What counts as "reading"
UC Santa Barbara cultural studies professor Constance Penley, counter that when it comes to literacy among youth, there's entirely too much hand-wringing going on.
"They're reading; they're writing," she said, "just not in the ways we think of it."
According to Penley, we need to see video images and text messages as an evolution rather than a devolution of literacy.
Penley's colleague Alan Liu, an English professor, agreed: "Our kids are reading and writing like crazy," he said.
In 2005, Liu launched a UC-wide project, Transliteracies project, which has scholars studying the evolving definition of literacy in the digital age.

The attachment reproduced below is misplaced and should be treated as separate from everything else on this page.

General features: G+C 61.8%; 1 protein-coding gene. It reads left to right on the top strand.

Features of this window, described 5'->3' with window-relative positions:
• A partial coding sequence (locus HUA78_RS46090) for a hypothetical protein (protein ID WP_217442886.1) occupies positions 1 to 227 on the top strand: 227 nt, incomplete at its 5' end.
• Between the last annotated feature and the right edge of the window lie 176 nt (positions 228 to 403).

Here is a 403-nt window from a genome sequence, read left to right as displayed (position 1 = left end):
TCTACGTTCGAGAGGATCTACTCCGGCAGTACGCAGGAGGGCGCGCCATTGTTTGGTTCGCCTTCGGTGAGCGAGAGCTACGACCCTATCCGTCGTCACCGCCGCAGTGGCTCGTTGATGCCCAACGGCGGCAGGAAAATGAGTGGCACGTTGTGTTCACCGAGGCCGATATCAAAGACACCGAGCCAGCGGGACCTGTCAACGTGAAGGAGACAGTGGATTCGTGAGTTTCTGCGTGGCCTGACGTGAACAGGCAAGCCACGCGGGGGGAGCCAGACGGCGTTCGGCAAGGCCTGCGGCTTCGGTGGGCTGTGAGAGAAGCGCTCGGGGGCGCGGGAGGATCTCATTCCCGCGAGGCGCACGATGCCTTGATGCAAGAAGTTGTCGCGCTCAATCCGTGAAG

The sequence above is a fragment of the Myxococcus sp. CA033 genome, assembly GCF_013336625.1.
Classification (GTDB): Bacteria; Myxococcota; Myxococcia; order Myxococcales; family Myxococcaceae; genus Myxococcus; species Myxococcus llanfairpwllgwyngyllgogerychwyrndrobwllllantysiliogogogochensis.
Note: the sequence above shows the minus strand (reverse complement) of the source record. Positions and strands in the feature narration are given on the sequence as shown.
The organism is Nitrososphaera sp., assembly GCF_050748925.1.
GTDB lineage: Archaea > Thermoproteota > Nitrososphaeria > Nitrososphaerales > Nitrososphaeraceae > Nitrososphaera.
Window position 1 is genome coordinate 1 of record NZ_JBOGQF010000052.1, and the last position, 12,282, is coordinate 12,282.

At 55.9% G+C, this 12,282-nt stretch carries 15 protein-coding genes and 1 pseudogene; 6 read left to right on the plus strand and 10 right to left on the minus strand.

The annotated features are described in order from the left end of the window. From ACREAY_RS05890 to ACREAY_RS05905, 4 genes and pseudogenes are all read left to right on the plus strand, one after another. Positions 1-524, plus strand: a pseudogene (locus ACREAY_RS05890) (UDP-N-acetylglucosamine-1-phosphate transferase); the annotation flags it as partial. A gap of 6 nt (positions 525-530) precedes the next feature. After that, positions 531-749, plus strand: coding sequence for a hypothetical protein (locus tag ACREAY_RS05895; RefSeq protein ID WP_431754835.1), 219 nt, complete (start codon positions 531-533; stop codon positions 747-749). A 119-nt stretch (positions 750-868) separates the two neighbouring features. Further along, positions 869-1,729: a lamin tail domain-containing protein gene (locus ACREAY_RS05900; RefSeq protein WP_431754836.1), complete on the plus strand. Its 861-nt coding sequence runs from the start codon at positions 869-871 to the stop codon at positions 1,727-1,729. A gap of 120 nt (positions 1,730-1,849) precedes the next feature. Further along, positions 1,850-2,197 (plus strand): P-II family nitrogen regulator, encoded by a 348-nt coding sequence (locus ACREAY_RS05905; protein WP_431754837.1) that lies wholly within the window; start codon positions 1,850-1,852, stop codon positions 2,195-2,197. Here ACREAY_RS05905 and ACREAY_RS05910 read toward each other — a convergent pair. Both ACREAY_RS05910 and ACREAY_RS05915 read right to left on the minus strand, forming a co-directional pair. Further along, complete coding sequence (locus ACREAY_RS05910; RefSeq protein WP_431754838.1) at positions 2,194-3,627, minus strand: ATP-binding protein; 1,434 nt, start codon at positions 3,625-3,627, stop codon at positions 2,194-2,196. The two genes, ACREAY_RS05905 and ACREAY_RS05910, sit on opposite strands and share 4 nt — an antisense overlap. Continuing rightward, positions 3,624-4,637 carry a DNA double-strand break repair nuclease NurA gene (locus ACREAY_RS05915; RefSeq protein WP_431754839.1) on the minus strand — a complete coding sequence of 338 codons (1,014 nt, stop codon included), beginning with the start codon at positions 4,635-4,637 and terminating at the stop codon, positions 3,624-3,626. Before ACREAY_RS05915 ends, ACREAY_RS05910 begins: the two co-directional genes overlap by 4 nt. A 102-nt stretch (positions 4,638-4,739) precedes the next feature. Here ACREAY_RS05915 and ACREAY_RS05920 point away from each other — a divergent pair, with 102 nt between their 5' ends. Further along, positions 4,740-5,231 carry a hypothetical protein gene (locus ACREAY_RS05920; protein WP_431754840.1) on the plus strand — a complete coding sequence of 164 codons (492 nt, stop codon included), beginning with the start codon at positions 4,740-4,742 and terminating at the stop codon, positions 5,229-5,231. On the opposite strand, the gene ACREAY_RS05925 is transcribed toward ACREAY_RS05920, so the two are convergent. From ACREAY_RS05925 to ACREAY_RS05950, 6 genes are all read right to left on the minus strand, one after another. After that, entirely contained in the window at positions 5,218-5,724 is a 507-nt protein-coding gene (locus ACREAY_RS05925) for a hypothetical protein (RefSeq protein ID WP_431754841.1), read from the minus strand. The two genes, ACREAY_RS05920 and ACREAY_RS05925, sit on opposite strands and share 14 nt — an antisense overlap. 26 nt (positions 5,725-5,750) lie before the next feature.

Among the things that make online reading unusual is that it adds a social dimension to literacy, Liu said. "We're researching what reading and writing is becoming if you redefine it to include this whole, thick social zone."
"We need to learn from them (teens)," Penley said. "Transliteracy is not starting from, It's bad,' but, What is reading in the digital era?'"